These days, I spend most of my time writing and teaching. My specialty is marketing and business—and building brand awareness. Most of the time, the audience is made up of photographers, either working professionals or aspiring to be.
As a business owner myself, I love what I’m doing. And I’m fascinated by the ever-changing landscape of the Internet, social media and their reach. Sadly, over and again, I meet business owners who love what they believe their business should be, but their passion is rapidly fading. They’re caught in the perfect storm. They’re buried under all the baggage that comes with technology, communication overload and the challenges of business today.
So, here’s the bottom line: what are you going to do to make yourself and your business different from everybody else? How many different things can you do to build more brand awareness? From my perspective, it starts with a blog, which I’ve written about before. But let’s look at a longer list of things you should consider.
With all the noise in our lives, you have to work even harder to reach your audience. Moreover, with the growth of social media, you’ve got Facebook, Twitter, Pinterest and, for some of you, even Instagram. You need to be working to build brand awareness every day and literally with just about everything you do.
It is all about creating top-of-mind awareness, but it goes deeper than just people remembering you’re a retailer. You need to diversify and become known for education, variety in your product mix and support for the photographic community.
So, how are you going to get your target audience to remember your name? You need to weave a web around your target consumers. You need to be in front of your target audience at every opportunity.
10 Steps to Building Brand Awareness
I started using the target below in workshops several years ago. If your potential customer is at the bull’s-eye, then each component is another way to get through the noise and build more recognition.
I’ve written this before: your website is about what you sell, but your blog is about what’s in your heart. However, you need consistency in your presence and need to be posting at least 2–3 times a week. A great blog is all about putting a face and heart to your business. So if you hate to write, then identify a staff member who might be right for the project.
2. Direct Mail
It might be old school, but it’s back with a vengeance. Think about how many e-mails we get. At least 50% of the ones I receive are deleted off my phone before I even sit down at the computer. Doing a postcard mailer that ties in a product sale with an educational opportunity is a great way to reach your audience. Plus, bringing in a partner or two in the mailing reduces your cost and turns them into an ambassador for their business as well as yours.
It still has an impact, but not if you don’t negotiate for some editorial support as well. Don’t just fight for a decent ad rate; work on getting ink from a stronger publicity position.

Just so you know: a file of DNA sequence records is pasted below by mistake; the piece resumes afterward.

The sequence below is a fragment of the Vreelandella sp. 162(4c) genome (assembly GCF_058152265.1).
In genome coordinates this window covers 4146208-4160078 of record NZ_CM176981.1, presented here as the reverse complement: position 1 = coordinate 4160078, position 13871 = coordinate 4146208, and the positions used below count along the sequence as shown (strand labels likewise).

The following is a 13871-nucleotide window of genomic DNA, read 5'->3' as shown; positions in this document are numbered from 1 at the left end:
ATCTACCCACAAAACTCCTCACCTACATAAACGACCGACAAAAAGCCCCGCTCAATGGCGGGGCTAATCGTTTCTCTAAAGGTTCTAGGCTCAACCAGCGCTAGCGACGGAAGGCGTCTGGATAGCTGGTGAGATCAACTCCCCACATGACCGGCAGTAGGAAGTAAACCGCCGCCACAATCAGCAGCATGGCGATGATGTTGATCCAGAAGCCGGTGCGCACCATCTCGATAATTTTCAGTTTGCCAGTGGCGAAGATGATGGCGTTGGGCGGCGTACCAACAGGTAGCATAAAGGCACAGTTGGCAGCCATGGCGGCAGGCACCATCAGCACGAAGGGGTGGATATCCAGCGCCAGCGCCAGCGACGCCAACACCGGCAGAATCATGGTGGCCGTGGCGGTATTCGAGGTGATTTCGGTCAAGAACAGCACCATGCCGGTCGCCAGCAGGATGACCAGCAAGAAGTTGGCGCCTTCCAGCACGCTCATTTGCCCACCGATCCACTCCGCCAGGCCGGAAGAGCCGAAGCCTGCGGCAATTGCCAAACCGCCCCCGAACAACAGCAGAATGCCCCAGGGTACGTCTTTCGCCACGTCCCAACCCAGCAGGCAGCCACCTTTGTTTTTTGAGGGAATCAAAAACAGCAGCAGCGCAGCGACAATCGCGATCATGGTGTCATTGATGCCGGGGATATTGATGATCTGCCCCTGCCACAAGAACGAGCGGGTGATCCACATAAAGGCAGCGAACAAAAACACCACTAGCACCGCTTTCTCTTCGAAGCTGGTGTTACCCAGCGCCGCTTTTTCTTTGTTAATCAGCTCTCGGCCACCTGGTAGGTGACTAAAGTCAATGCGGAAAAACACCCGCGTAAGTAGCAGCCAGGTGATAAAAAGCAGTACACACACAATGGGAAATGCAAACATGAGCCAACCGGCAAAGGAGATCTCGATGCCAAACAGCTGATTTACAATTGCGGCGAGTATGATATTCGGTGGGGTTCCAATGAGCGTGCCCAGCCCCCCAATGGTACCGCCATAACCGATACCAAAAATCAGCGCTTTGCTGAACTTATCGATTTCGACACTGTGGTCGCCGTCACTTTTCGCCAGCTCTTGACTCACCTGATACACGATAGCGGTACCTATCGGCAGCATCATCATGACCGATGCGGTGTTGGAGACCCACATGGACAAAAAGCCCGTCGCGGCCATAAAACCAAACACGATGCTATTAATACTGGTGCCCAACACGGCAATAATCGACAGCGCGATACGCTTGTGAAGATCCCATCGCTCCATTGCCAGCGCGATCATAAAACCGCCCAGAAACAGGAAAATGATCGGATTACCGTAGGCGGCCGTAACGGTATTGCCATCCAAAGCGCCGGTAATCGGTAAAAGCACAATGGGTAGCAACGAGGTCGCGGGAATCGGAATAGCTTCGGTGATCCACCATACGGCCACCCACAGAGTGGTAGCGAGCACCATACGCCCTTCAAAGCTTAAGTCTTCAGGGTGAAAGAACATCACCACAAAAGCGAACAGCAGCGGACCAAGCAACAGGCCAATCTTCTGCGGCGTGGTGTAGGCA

4. Press Releases
Whenever you’ve got something newsworthy going on in your business, write a press release and share it with the community. Newsworthy is defined as anything that’s different in your business. You might have brought in a new product line; you’re launching a special promotional offer; or you’re spearheading a new educational project to help your customers become better artists.
5. Be the Expert
From publicity releases about special programs to the content on your blog, be the community expert in photography. Share tips on lighting, posing, exposure and composition. If you don’t have the in-store expertise, work with a lab to share ideas on different ways to present photographs and slideshows.
Hold a monthly imaging contest and work with your suppliers on various prizes to create a little excitement in the community.
7. Community Involvement
You’re looking for your community to be good to you, so you’ve got to be good to your community. Get involved with the school system, local nonprofits and various events that need help. Often they just need people and help in building awareness; it’s not always about a financial donation.
8. Social Media
There are hundreds of forums about photography in the Facebook world. Pick a few related to some aspect of your love for imaging—NOT selling. In fact, be careful and get involved in helping people, not in pitching your business. For example, I’m an administrator in Facebook Wedding Photographers, which has more than 30,000 members. While being a retailer would not get you in, being a photographer would. There are dozens of questions every day from people looking for advice on gear, technical problems as well as new techniques—all of which play to your skill set.
Pick up Scott Stratten’s book UnMarketing. He does a terrific job of reminding everybody to “stop marketing and start engaging!” Work to build relationships, from your customers to other businesses in your community.
10. Look to the Past
Every business is looking for new customers, but so often people forget about their database of past customers. Stay in contact with your database. Pick up a phone now and then and call a favorite past customer just to see how they’re doing with whatever they bought. Communicate with past clients about new things you’re doing and special promotions. If, for example, you’re hosting a workshop together with one of your suppliers, do some planning and get a mailing out, both snail mail and e-mail, well in advance.
Finally, when planning your business strategies, think about your favorite restaurants and what makes them special. Usually it’s a combination of service and quality. Your business is no different, and every business owner has the same challenge: Exceed customer expectations and make a visit to your store, website or blog habit forming.